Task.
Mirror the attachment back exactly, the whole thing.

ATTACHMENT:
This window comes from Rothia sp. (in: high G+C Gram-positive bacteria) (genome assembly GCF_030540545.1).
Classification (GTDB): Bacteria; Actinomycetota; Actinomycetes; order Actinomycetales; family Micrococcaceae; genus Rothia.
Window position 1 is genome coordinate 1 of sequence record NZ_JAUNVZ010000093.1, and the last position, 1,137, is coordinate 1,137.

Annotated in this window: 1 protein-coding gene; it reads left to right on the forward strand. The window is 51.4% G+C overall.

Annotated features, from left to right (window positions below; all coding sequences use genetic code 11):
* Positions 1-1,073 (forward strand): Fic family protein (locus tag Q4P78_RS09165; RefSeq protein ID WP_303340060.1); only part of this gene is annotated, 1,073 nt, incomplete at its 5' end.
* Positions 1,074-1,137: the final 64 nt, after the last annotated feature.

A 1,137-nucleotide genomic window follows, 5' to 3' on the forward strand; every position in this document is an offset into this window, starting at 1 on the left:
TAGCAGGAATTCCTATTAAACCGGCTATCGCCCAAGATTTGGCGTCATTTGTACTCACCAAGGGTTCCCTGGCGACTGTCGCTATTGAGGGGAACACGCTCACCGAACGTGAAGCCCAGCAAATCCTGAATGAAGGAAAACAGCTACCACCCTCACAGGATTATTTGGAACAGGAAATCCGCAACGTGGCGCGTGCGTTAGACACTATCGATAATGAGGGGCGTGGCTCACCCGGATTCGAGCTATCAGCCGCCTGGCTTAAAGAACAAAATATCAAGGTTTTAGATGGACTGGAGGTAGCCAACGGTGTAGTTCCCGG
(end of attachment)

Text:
This window comes from Rothia sp. (in: high G+C Gram-positive bacteria) (genome assembly GCF_030540545.1).
Classification (GTDB): Bacteria; Actinomycetota; Actinomycetes; order Actinomycetales; family Micrococcaceae; genus Rothia.
Window position 1 is genome coordinate 1 of sequence record NZ_JAUNVZ010000093.1, and the last position, 1,137, is coordinate 1,137.

Annotated in this window: 1 protein-coding gene; it reads left to right on the forward strand. The window is 51.4% G+C overall.

Annotated features, from left to right (window positions below; all coding sequences use genetic code 11):
* Positions 1-1,073 (forward strand): Fic family protein (locus tag Q4P78_RS09165; RefSeq protein ID WP_303340060.1); only part of this gene is annotated, 1,073 nt, incomplete at its 5' end.
* Positions 1,074-1,137: the final 64 nt, after the last annotated feature.

A 1,137-nucleotide genomic window follows, 5' to 3' on the forward strand; every position in this document is an offset into this window, starting at 1 on the left:
TAGCAGGAATTCCTATTAAACCGGCTATCGCCCAAGATTTGGCGTCATTTGTACTCACCAAGGGTTCCCTGGCGACTGTCGCTATTGAGGGGAACACGCTCACCGAACGTGAAGCCCAGCAAATCCTGAATGAAGGAAAACAGCTACCACCCTCACAGGATTATTTGGAACAGGAAATCCGCAACGTGGCGCGTGCGTTAGACACTATCGATAATGAGGGGCGTGGCTCACCCGGATTCGAGCTATCAGCCGCCTGGCTTAAAGAACAAAATATCAAGGTTTTAGATGGACTGGAGGTAGCCAACGGTGTAGTTCCCGG